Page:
• CHADS 2 score ≥1 (intermediate or high risk): Oral antithrombotic therapy

However, the 2014 AHA/ACC/HRS and 2012 updated ESC guidelines both recommend that the CHADS2 score be replaced with the more comprehensive CHA2DS2-VASc score (Congestive heart failure, Hypertension, Age ≥75 years [doubled], Diabetes mellitus, Prior Stroke or TIA or thromboembolism [doubled], Vascular disease, Age 65 to 74 years, Sex category).[30, 31] In this scoring system, points are assigned as follows[38] :

  • Congestive heart failure (CHF): 1 point
  • Hypertension: 1 point
  • Age ≥75 years: 2 points
  • Diabetes: 1 point
  • Stroke, TIA, or thromboembolism history: 2 points
  • Vascular disease (myocardial infarction [MI], peripheral arterial disease, aortic plaque): 1 point
  • Age 65-74 years: 1 point
  • Sex category (female sex): 1 point

The AHA/ACC/HRS further recommends that antithrombotic therapy should be based on the risk of thromboembolism irrespective of whether the AF pattern is paroxysmal, persistent or permanent.[30]

In 2014, the American Heart Association (AHA) also issued joint guidelines with the American Stroke Association (ASA) for the primary prevention of stroke, which included specific recommendations for stroke prevention in patients with AF. The main advantage of the CHA2DS2-VASc score (range, 0-9) is that it provides significantly improved risk prediction for individuals at low to moderate risk compared with the CHADS2 (scores of 0 or 1), particularly for elderly women.[39]

The AHA/ACC/HRS recommendations for antithrombotic therapy in patients with AF, based on CHA2DS2-VASc scores, are as follows[30] :

  • NVAF and CHA 2DS 2-VASc score = 0: No antithrombotic therapy
  • NVAF and CHA 2DS 2-VASc score = 1: No antithrombotic therapy or oral antithrombotic therapy
  • Prior stroke, TIA or CHA 2DS 2-VASc Score ≥2: Oral antithrombotic therapy

The ESC offers varying recommendations for patients with AF based on CHA2DS2-VASc scores, as follows[31] :

  • CHA 2DS 2-VASc score = 0: No antithrombotic therapy
  • CHA 2DS 2-VASc score = 1: Oral anticoagulants
  • CHA 2DS 2-VASc score ≥2: Oral anticoagulants

The shift from the CHADS2 score to the CHA2DS2-VASc score has not been without controversy. The number of patients eligible for oral anticoagulant therapy in the United States is estimated to increase by nearly 1 million, raising concerns about the associated increase in bleeding complications. An analysis by O’Brien and colleagues concluded that using the 2014 AHA/ACC/HRS recommendations to guide the management of AF would result in 98.5% of patients 65 years of age and older and 97.7% of women with AF receiving a definitive recommendation for oral anticoagulant therapy.[40]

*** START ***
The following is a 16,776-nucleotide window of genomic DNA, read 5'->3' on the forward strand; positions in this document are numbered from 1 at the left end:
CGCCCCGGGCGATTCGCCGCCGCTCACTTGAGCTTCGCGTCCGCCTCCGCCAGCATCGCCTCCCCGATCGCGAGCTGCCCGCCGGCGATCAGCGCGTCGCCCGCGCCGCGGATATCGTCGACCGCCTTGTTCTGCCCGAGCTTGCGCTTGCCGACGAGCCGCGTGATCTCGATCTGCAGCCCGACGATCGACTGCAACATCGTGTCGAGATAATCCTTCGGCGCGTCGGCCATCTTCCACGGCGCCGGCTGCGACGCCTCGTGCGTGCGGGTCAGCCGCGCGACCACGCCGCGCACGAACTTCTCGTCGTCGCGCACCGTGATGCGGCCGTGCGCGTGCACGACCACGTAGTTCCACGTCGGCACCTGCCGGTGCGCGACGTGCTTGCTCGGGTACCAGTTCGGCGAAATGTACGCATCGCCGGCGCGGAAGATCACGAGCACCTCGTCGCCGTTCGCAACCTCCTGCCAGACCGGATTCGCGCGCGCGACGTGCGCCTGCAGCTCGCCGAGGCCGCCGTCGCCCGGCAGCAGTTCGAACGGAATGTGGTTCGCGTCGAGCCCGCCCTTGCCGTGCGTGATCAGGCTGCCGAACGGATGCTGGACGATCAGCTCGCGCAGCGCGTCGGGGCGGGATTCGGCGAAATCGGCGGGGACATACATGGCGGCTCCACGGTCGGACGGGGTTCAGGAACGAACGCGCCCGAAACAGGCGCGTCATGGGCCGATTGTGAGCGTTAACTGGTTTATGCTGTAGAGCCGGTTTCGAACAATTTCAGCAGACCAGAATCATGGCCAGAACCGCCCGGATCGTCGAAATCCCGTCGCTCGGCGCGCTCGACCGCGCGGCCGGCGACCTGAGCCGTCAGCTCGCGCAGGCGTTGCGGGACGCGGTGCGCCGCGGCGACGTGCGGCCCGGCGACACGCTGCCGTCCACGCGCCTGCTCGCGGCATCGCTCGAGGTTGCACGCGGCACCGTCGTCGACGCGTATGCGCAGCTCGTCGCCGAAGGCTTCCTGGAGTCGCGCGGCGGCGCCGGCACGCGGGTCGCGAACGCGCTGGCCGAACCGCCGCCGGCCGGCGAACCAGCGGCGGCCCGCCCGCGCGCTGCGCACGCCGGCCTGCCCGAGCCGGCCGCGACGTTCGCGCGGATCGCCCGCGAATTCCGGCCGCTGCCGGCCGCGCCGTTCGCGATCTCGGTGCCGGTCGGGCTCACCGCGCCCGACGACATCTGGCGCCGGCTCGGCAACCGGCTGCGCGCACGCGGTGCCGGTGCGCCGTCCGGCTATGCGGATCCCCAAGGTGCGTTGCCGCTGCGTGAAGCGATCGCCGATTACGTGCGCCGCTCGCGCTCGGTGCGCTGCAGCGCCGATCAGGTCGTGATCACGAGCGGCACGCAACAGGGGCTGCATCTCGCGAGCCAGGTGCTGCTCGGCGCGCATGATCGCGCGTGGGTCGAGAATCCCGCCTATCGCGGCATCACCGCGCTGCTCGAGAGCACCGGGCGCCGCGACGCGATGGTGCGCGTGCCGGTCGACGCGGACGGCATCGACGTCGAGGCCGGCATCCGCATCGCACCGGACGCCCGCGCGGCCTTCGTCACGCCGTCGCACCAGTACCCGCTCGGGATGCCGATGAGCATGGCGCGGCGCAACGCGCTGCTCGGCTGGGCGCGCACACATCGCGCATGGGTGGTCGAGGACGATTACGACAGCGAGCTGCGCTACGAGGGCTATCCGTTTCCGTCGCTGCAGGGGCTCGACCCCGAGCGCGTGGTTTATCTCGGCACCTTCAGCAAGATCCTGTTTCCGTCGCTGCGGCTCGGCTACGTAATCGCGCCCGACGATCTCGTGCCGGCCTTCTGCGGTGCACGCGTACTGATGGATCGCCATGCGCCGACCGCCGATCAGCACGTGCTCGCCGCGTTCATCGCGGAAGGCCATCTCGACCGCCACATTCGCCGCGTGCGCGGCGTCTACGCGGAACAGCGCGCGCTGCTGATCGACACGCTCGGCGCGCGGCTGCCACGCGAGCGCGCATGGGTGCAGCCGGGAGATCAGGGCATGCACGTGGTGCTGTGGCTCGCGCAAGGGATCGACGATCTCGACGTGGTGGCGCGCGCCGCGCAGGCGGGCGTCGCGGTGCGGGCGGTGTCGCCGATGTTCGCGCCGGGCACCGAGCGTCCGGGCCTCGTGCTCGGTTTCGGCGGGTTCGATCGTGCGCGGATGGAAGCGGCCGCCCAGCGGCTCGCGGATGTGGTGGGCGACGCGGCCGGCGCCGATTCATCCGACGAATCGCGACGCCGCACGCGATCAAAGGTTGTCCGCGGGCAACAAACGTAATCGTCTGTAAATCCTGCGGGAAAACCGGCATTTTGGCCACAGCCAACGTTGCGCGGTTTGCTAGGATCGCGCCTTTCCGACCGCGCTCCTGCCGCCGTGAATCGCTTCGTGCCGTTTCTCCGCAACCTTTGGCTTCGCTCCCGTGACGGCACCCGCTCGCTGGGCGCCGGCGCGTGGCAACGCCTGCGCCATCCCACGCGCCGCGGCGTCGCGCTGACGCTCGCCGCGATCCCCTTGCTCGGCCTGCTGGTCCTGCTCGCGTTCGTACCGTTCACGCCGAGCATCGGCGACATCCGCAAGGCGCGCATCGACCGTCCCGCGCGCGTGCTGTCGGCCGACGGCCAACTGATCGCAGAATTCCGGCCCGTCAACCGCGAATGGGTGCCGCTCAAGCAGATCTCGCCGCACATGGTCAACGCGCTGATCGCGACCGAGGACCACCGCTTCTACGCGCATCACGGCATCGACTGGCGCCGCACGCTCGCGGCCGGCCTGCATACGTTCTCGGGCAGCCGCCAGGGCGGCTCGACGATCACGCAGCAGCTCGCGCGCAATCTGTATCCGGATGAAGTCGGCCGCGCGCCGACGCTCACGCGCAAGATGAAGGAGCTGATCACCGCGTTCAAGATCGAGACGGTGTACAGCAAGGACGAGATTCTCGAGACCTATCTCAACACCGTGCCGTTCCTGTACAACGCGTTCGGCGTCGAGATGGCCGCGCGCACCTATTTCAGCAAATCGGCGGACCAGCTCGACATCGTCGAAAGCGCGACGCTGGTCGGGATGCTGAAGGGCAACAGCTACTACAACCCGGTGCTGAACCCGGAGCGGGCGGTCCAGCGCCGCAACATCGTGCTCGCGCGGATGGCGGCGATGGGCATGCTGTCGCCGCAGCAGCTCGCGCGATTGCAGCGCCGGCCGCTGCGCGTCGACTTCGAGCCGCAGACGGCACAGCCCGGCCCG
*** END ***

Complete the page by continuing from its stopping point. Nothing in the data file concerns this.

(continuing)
The 2014 AAN revised guidelines for stroke prevention in NVAF recommend use of risk stratification to aid in clinical decision making, but do not recommend the use of any specific tool. Furthermore, the guidelines caution against use of strictly interpreted thresholds as definitive indicators for which patients require anticoagulation therapy. Additional recommendations for patient selection included the following[35] :

  • Anticoagulation therapy should be offered to all patients with NVAF and a history of ischemic attack or stroke
  • Anticoagulation therapy should not be offered to patients with NVAF who lack additional risk factors; these patients may be offered aspirin therapy or no antithrombotic therapy

Antithrombotic Therapy

The major guidelines vary considerably in their recommendations for antithrombotic therapy. See the table below.

Table. Antithrombotic Therapy Recommendations for Atrial Fibrillation (Open Table in a new window)

Issuing Organization Year Patient Groups Antithrombotic Therapy
American Heart Association/American College of Cardiology/ Heart Rhythm Society (AHA/ACC/HRS) [30] 2014
  • AF with mechanical heart valve
  • With prior stroke, TIA or CHA 2DS 2-VASc score ≥2
  • NVAF and CHA 2DS 2-VASc score ≥2
  • NVAF with CHA 2DS 2-VASc score ≥2 and end-stage CKD or on hemodialysis
  • NVAF with CHA 2DS 2-VASc score ≥2 and moderate to severe CKD
  • All patients
  • Warfarin therapy; target INR, 2.0-3.0 or 2.5-3.5 based on type and location of prosthesis
  • Bridging therapy with unfractionated heparin or LMWH for patients undergoing procedures that require interruption of warfarin. Decisions on bridging therapy should balance the risks of stroke and bleeding.
  • Oral anticoagulants: Warfarin (INR 2.0-3.0), dabigatran, apixaban, or rivaroxaban
  • Warfarin (INR 2.0-3.0); if unable to maintain a therapeutic INR level with warfarin, use of a direct thrombin or factor Xa inhibitor (dabigatran, rivaroxaban, or apixaban)
  • Warfarin (INR 2.0-3.0); direct thrombin or factor Xa inhibitors are not recommended